The ten golden rules of puppy care
Owning a puppy can be a lot of fun and highly rewarding - however, there are a lot of responsibilities involved. Here, we've compiled a list of 'golden rules' to help remind you of some of the more important things you need to know about raising a puppy.
Rule 1: Training starts on day one.
Since dogs aren't born fully trained, your puppy will be looking to you for guidance. Good training plays a big role in ensuring a happy and successful relationship between you and your dog. Through training, your dog will learn to understand what their human companions expect of them and be better equipped to fit into their new environment. Likewise, the better you understand your dog's behaviour, the more rewarding your relationship will be.
Rule 2: A puppy needs a complete and balanced diet.
What you feed your puppy really matters. In fact, they need special nutrition with just the right amounts of protein, fats, minerals and vitamins. A puppy's diet must also be balanced so they receive the right amount of nutrients. Food should be concentrated to allow them to take in all the needed nutrients with a small amount of food. And always make sure your puppy gets plenty of fresh, clean water.
Rule 3: Keep your puppy well groomed.
Start grooming your puppy at an early age. The earlier your dog gets to know the procedure, the more readily they will get used to it. Create a positive association by pairing grooming with treats.
Rule 4: Puppies need regular dental care.
Taking care of your puppy's teeth now will prevent a lot of problems later on in life. In fact, the number one health problem for dogs, apart from being overweight, is periodontal disease (also known as gum disease). The accumulation of tartar and plaque and the resulting gingivitis can lead to more serious disease. So start brushing your puppy's teeth now, because most dogs over two years of age who haven't received regular dental care have these dental problems.
Rule 5: Exercise your puppy daily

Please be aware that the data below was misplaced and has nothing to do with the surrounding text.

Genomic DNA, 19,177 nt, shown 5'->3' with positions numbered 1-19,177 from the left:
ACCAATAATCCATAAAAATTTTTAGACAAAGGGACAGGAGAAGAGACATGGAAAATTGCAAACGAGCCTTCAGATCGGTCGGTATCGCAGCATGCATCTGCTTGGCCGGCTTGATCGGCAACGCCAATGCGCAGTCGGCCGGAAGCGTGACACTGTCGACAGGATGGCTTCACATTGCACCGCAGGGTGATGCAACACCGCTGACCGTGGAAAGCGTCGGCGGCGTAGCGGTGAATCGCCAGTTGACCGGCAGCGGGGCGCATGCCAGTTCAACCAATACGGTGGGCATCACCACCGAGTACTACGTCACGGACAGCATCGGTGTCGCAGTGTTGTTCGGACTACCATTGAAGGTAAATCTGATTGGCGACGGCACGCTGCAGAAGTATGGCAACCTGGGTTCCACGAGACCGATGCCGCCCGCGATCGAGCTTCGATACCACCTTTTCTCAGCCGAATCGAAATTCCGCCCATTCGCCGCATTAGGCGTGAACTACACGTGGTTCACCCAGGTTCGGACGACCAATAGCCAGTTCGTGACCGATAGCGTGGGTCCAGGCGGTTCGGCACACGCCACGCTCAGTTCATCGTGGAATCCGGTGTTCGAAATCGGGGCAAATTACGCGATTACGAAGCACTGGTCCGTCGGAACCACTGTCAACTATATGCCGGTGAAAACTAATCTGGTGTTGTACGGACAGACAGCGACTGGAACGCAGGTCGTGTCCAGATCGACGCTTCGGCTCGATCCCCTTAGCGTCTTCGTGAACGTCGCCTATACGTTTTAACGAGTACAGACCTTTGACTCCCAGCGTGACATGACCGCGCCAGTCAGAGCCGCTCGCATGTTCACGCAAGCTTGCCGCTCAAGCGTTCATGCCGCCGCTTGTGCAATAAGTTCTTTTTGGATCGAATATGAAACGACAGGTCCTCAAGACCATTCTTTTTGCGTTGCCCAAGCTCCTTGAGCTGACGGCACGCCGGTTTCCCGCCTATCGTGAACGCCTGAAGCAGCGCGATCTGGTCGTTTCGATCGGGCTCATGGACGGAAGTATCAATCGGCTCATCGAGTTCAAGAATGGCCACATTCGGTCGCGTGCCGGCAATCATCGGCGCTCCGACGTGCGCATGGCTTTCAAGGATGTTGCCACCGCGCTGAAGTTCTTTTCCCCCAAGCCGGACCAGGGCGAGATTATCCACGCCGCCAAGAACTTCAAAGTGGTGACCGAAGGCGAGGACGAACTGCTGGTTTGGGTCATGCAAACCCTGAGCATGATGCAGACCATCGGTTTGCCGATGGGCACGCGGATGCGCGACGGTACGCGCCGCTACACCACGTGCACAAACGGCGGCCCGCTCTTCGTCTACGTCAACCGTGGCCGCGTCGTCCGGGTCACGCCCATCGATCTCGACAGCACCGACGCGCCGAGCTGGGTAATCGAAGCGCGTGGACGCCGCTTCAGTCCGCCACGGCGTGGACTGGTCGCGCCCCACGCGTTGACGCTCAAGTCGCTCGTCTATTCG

Part of the normal routine for a healthy puppy is regular exercise. The amount your dog needs will depend not only on their size, but also on their breed. Don't make the mistake of over-exercising your puppy, however. A growing puppy's bones aren't yet strong enough to cope with the extra stress this puts on them.
Rule 6: Regular vet check-ups
Ideally, you should choose a vet even before bringing your puppy home. Then, once your puppy is home, you should take them in to the vet within the next day or so for an overall check-up. In the first few months, there'll be several visits to the vet for various vaccinations and spaying/neutering. Once your pup reaches adulthood, at least one visit a year is required to ensure their ongoing good health.
Rule 7: Give your puppy home health checks.
You can play a big role in keeping your puppy healthy by doing health check-ups at home. Checking their weight, coat and skin, eyes and ears, teeth and gums, and doing spot checks can prevent little problems from turning into big ones. This also helps your puppy become accustomed to being handled.
Rule 8: Introduce your puppy to other dogs.
One of the best ways to teach good canine manners is to allow your puppy to interact with an adult dog. Most adult dogs won't be aggressive toward a puppy though sometimes, a big dog will find a way to put a puppy in their place, perhaps with a growl or a snap. Don't prevent an adult dog from doing this, since this is how puppies learn to limit the strength of their bite and how to control themselves.
Rule 9: Reward good behaviour.
Positive reinforcement is a powerful way to make your puppy a well-behaved member of your family. Reward them with a treat or praise when they do as asked. This will encourage the repetition of good behaviour and will increase the likelihood that they will repeat the desired behaviour in the future.
Rule 10: Be patient.
Raising a puppy requires a lot of love and even more patience. Educate yourself by reading as much as you can about raising a dog, talking to other dog parents and communicating with your vet. This will eliminate many 'surprises' along the way, and will put you well on the path to building a strong, long-lasting relationship with your amazing puppy.